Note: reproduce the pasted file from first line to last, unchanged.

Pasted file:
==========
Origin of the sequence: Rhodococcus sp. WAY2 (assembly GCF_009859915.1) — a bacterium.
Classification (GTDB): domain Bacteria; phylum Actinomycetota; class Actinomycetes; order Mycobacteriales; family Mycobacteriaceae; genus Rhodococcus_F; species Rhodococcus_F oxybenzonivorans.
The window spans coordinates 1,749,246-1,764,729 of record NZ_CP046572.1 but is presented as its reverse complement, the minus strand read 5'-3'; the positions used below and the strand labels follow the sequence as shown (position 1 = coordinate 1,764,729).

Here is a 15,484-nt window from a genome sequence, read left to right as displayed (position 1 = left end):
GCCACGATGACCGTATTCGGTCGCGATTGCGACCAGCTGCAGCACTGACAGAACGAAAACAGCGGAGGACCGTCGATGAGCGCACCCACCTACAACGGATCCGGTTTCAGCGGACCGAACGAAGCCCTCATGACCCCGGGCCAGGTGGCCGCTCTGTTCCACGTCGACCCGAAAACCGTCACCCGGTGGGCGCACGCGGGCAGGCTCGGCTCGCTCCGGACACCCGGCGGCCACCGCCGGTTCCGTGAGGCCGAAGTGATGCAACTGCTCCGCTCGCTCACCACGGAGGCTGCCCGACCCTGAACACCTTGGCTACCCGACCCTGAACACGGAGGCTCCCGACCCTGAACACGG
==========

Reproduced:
Origin of the sequence: Rhodococcus sp. WAY2 (assembly GCF_009859915.1) — a bacterium.
Classification (GTDB): domain Bacteria; phylum Actinomycetota; class Actinomycetes; order Mycobacteriales; family Mycobacteriaceae; genus Rhodococcus_F; species Rhodococcus_F oxybenzonivorans.
The window spans coordinates 1,749,246-1,764,729 of record NZ_CP046572.1 but is presented as its reverse complement, the minus strand read 5'-3'; the positions used below and the strand labels follow the sequence as shown (position 1 = coordinate 1,764,729).

Here is a 15,484-nt window from a genome sequence, read left to right as displayed (position 1 = left end):
GCCACGATGACCGTATTCGGTCGCGATTGCGACCAGCTGCAGCACTGACAGAACGAAAACAGCGGAGGACCGTCGATGAGCGCACCCACCTACAACGGATCCGGTTTCAGCGGACCGAACGAAGCCCTCATGACCCCGGGCCAGGTGGCCGCTCTGTTCCACGTCGACCCGAAAACCGTCACCCGGTGGGCGCACGCGGGCAGGCTCGGCTCGCTCCGGACACCCGGCGGCCACCGCCGGTTCCGTGAGGCCGAAGTGATGCAACTGCTCCGCTCGCTCACCACGGAGGCTGCCCGACCCTGAACACCTTGGCTACCCGACCCTGAACACGGAGGCTCCCGACCCTGAACACGG